In this paper we use historical census data from the U.S. to estimate the pecuniary returns to holding a seat in the U.S. House of Representatives during the 1850s and 1860s. We focus on representatives who served during the period 1845 to 1875, as well as individuals who ran for a seat in the U.S. House but lost their election. The U.S. census recorded wealth in 1850, 1860, and 1870, and we have found the individual census records for a large sample of candidates. We also collected information on the number of domestic servants in each candidate’s household, as well as the number of slaves from the census slave schedules, as other proxies for wealth. We study the number of servants because wealth was self-reported, so there could be concerns about misreporting. (We address this in more detail below.) It was diﬃcult to misreport the number of servants, since census enumerators visited each home in person. When studying the 1860 to 1870 period we focus on “free” states where slavery was prohibited, because prior to emancipation slaves were counted as part of personal wealth.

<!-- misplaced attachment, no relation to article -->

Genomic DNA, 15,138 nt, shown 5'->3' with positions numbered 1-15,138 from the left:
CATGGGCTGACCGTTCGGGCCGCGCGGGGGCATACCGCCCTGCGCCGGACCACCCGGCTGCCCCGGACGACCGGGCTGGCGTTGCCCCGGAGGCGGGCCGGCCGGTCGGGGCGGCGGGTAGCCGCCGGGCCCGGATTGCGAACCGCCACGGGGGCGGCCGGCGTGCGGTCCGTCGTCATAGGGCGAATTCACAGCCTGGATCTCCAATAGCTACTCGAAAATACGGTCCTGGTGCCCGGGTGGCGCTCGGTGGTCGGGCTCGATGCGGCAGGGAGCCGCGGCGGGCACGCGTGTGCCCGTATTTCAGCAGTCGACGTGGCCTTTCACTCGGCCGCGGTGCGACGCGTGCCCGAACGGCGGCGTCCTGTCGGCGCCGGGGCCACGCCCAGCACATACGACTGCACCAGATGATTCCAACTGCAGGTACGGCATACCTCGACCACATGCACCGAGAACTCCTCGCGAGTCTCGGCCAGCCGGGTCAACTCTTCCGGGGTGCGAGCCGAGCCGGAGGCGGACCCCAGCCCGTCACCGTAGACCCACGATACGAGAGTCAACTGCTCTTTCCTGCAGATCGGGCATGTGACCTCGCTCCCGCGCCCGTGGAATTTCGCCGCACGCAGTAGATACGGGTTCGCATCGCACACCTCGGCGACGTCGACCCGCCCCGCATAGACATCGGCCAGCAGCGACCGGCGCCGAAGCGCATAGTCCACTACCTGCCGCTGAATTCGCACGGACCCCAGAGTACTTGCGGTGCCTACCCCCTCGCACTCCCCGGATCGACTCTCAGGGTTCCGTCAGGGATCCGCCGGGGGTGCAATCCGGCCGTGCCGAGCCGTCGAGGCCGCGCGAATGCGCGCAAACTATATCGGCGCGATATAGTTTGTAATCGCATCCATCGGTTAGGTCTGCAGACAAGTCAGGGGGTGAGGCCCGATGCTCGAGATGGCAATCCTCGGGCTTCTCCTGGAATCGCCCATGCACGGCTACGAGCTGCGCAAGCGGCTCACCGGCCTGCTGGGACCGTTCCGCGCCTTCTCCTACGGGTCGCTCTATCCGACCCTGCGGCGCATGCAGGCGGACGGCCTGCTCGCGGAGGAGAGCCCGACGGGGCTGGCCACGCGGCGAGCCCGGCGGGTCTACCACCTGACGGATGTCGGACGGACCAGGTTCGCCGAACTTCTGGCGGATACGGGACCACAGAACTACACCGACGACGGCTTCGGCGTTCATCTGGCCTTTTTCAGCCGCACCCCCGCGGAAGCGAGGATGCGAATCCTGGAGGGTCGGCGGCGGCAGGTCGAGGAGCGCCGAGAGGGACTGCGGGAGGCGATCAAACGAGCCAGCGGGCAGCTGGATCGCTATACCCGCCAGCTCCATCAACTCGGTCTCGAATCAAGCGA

Thus, comparing wealth ﬁgures before and after the abolition of slavery may be misleading for former slave owners. We analyze wealth and slave holding in slave states during the 1850 to 1860 period.
We employ a regression discontinuity design (RDD) based on close elections to estimate the causal eﬀect of serving in Congress on wealth accumulation during this period.2 We compare wealth accumulation in the decades between 1850 and 1870 among those who won or lost their ﬁrst congressional race by a small margin. The outcome of close elections provides us with quasi-random assignment of political power. It therefore allows us to isolate See Hahn, Todd and Van der Klaauw (2001) for a general discussion of regression discontinuity designs and Lee (2008) for a concrete application to close elections.
the eﬀect of serving in Congress from the eﬀect of other characteristics of these individuals – such as talent, connections, or charisma – that are correlated with serving in congress and wealth accumulation.